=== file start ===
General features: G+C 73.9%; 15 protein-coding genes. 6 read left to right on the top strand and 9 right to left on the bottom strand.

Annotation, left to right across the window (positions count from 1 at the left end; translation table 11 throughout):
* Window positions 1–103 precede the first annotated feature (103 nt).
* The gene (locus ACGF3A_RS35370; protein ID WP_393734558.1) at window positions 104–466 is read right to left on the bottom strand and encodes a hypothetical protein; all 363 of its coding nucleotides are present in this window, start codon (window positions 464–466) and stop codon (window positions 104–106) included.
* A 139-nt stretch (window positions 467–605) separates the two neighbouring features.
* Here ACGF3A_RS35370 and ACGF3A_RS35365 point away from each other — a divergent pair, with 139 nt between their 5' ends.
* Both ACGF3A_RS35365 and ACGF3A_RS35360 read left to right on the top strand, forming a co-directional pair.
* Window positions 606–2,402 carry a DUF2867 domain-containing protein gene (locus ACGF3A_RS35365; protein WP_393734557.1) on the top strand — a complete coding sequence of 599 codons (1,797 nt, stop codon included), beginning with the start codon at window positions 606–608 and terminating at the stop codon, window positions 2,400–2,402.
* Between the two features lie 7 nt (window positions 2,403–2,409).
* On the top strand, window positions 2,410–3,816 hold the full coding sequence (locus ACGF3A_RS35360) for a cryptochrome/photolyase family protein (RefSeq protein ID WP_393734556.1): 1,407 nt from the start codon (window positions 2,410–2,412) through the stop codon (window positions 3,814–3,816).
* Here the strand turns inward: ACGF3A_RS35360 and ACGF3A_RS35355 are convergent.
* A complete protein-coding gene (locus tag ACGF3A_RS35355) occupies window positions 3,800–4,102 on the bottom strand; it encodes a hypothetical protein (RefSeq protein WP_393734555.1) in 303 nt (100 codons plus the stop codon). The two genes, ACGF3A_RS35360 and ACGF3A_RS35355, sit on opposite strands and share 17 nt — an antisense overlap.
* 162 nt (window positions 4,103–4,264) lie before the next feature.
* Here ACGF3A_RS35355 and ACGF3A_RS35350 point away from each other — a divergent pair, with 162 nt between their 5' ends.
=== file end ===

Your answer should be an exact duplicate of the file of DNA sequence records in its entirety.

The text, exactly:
General features: G+C 73.9%; 15 protein-coding genes. 6 read left to right on the top strand and 9 right to left on the bottom strand.

Annotation, left to right across the window (positions count from 1 at the left end; translation table 11 throughout):
* Window positions 1–103 precede the first annotated feature (103 nt).
* The gene (locus ACGF3A_RS35370; protein ID WP_393734558.1) at window positions 104–466 is read right to left on the bottom strand and encodes a hypothetical protein; all 363 of its coding nucleotides are present in this window, start codon (window positions 464–466) and stop codon (window positions 104–106) included.
* A 139-nt stretch (window positions 467–605) separates the two neighbouring features.
* Here ACGF3A_RS35370 and ACGF3A_RS35365 point away from each other — a divergent pair, with 139 nt between their 5' ends.
* Both ACGF3A_RS35365 and ACGF3A_RS35360 read left to right on the top strand, forming a co-directional pair.
* Window positions 606–2,402 carry a DUF2867 domain-containing protein gene (locus ACGF3A_RS35365; protein WP_393734557.1) on the top strand — a complete coding sequence of 599 codons (1,797 nt, stop codon included), beginning with the start codon at window positions 606–608 and terminating at the stop codon, window positions 2,400–2,402.
* Between the two features lie 7 nt (window positions 2,403–2,409).
* On the top strand, window positions 2,410–3,816 hold the full coding sequence (locus ACGF3A_RS35360) for a cryptochrome/photolyase family protein (RefSeq protein ID WP_393734556.1): 1,407 nt from the start codon (window positions 2,410–2,412) through the stop codon (window positions 3,814–3,816).
* Here the strand turns inward: ACGF3A_RS35360 and ACGF3A_RS35355 are convergent.
* A complete protein-coding gene (locus tag ACGF3A_RS35355) occupies window positions 3,800–4,102 on the bottom strand; it encodes a hypothetical protein (RefSeq protein WP_393734555.1) in 303 nt (100 codons plus the stop codon). The two genes, ACGF3A_RS35360 and ACGF3A_RS35355, sit on opposite strands and share 17 nt — an antisense overlap.
* 162 nt (window positions 4,103–4,264) lie before the next feature.
* Here ACGF3A_RS35355 and ACGF3A_RS35350 point away from each other — a divergent pair, with 162 nt between their 5' ends.